If you triple the derivatives books of the major banks then how much does the risk go up?
In a complex system it doesn’t just triple.
In a complex system when you increase the scale 3 times you haven’t just increased the risk 3 times — you’ve increased the risk by a factor of 100 or 1,000.
It is much more dangerous when the scale increases, and we just showed how it takes a very small change in the conditions of a room with 500 people to make the system collapse.
That’s the system we’re living in now.
We’re right on the knife edge and very small financial changes could cause a catastrophic financial collapse.
In 2010, it was disclosed that Russian intelligence had penetrated the NASDAQ market operating system with an attack virus. Not hackers trying to get your credit card, but the military intelligence unit getting into the operating system of the second largest stock market in the US.
In August 2013, NASDAQ was closed for half a day and there was no explanation. If it was a cyber attack then it would be a good reason not to tell the public, as investors would start running out of the stock market, as they would run out of the room in the earlier thought experiment.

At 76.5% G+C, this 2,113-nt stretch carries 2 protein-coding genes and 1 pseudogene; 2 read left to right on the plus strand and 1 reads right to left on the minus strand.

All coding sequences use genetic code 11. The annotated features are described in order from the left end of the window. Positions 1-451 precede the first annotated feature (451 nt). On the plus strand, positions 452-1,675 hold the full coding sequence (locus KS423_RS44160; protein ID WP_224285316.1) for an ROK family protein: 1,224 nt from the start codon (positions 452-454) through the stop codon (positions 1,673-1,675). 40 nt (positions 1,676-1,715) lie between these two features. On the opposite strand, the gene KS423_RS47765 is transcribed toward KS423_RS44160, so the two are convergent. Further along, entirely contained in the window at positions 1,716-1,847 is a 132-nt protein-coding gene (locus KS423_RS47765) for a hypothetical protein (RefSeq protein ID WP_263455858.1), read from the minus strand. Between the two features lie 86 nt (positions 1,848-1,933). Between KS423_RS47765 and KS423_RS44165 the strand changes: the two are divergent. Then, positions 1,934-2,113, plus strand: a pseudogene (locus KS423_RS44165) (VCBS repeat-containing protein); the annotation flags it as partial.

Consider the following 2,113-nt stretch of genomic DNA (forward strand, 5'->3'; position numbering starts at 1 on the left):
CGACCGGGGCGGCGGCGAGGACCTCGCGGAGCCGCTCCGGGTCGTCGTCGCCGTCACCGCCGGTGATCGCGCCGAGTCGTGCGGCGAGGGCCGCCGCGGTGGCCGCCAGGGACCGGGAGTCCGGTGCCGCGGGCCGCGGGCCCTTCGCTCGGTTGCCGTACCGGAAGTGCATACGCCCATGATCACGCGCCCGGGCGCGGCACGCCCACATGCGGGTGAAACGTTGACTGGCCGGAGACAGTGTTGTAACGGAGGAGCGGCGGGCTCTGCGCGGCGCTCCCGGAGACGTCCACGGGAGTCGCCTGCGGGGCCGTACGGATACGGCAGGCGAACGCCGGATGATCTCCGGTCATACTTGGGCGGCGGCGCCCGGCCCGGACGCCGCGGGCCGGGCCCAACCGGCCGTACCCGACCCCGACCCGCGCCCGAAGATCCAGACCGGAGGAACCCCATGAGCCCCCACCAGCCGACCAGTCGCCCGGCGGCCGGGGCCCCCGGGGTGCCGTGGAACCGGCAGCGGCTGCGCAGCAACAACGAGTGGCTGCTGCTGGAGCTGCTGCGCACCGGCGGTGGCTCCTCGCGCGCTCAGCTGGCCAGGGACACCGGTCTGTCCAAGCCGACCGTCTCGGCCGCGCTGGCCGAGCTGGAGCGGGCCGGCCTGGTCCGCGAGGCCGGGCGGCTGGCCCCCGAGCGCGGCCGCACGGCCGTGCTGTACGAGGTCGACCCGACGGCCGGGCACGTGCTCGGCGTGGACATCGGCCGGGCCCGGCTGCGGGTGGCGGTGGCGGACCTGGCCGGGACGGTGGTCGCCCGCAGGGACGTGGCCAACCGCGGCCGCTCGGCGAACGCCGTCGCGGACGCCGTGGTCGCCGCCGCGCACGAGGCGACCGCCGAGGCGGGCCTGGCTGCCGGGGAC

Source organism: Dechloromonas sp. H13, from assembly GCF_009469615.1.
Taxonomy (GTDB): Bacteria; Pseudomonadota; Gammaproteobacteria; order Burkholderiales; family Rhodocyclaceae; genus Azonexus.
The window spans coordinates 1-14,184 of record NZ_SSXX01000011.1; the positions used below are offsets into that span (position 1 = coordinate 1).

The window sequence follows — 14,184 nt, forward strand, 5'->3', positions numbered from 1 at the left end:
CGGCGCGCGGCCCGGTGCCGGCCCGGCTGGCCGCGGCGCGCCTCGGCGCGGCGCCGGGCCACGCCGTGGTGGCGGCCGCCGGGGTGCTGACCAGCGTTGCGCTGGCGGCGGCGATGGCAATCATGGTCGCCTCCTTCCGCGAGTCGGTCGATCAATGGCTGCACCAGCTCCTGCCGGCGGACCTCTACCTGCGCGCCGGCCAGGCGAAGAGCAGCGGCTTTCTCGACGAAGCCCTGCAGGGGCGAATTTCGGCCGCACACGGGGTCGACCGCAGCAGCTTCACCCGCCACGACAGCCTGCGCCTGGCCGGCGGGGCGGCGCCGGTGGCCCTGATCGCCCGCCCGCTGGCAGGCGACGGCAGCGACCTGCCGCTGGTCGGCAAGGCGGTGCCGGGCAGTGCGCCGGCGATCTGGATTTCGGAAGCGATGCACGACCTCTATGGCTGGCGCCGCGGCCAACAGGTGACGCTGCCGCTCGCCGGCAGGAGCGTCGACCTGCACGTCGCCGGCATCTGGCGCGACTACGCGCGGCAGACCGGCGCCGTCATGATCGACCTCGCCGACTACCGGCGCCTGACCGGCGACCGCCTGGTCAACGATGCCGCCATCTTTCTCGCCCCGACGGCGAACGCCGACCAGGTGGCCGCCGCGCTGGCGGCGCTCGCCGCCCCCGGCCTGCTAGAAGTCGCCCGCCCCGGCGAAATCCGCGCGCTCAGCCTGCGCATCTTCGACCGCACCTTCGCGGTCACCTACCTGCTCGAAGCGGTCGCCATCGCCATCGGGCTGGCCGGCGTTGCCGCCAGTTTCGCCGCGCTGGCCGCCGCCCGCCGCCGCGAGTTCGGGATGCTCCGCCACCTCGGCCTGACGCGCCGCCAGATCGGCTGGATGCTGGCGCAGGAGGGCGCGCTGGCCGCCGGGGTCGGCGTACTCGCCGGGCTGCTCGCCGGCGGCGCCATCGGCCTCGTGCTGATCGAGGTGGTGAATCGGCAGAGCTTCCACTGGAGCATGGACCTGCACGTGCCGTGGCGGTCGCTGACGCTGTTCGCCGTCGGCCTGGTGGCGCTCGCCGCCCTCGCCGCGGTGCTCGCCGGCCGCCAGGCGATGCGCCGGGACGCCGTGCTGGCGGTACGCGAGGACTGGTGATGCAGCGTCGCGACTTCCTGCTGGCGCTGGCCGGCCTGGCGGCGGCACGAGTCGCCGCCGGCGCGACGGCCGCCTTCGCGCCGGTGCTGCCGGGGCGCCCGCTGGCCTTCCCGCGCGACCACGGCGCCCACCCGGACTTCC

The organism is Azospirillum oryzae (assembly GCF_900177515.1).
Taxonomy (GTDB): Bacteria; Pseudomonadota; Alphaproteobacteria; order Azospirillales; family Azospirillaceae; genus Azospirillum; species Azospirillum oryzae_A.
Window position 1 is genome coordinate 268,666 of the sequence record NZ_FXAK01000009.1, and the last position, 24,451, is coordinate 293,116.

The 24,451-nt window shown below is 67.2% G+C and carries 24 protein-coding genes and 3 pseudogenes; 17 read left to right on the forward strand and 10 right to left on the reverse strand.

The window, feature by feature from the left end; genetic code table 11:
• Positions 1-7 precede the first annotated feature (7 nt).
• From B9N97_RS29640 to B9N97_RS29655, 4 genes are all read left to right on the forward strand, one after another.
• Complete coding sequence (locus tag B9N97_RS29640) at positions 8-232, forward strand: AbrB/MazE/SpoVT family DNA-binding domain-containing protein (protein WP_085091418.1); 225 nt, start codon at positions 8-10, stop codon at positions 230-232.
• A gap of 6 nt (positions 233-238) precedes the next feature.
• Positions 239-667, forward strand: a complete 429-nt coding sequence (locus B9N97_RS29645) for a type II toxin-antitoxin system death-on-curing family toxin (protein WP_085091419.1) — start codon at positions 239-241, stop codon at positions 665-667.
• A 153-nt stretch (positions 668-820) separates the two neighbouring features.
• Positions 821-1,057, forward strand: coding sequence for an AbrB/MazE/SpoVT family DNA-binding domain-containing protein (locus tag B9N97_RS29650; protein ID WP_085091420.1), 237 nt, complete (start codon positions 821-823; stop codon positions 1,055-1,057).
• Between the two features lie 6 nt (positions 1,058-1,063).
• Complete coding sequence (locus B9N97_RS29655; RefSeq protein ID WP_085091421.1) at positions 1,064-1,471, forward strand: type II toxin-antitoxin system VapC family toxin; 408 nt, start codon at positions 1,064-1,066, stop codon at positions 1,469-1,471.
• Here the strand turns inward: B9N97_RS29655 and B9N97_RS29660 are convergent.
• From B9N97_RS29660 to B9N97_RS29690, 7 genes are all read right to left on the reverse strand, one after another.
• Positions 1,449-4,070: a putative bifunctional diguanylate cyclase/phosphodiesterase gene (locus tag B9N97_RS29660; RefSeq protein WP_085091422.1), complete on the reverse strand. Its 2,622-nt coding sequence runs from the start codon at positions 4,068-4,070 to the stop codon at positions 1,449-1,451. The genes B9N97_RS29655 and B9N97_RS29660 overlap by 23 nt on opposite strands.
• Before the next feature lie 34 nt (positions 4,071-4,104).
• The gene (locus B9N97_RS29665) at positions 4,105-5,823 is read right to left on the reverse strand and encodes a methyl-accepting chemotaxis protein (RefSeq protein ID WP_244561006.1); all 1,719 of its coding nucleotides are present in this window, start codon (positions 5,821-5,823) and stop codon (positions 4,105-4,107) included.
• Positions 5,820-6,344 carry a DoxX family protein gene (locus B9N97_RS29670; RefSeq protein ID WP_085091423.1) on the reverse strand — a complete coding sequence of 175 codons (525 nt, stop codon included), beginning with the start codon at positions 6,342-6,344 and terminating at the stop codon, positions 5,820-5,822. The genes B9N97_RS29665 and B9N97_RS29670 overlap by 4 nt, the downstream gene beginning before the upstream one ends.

When a system becomes more complex you get to the point where you have larger and larger inputs for less and less payoff.
For example, the Research and Development budget to invent fire was zero and the effect on humanity is incalculable. The Research and Development budget for the Boeing 787 was $32 billion and there’s very little difference between a 787 and the airplane models before it.
This is characteristic of a complex system — you get to a point where you have larger and larger inputs for no payoff.
The current financial system is paying for the Research and Development for Boeing by printing money and using derivatives. We’re creating a dynamically unstable system that will take very little to cause it to collapse.
President Andrew Jackson is Jim’s favourite president for two reasons: he abolished the Central Bank and he paid off the national debt. Jackson didn’t just run a budget surplus — there was no national debt at the end of his administration.
Today the US national debt is over 100% of GDP.
The last time it was that high was the end of World War II, when the US won World War II and had 60% of global GDP in exchange for that debt.
Today the US is declining on a relative basis. The Federal Reserve printed money equal to the debt in the last five years and they didn’t get anything for it. They monetized the debt and there’s no way out.
In 2014, the US economy had a 2.4% growth rate. Since the end of the recession the US debt is growing faster than that.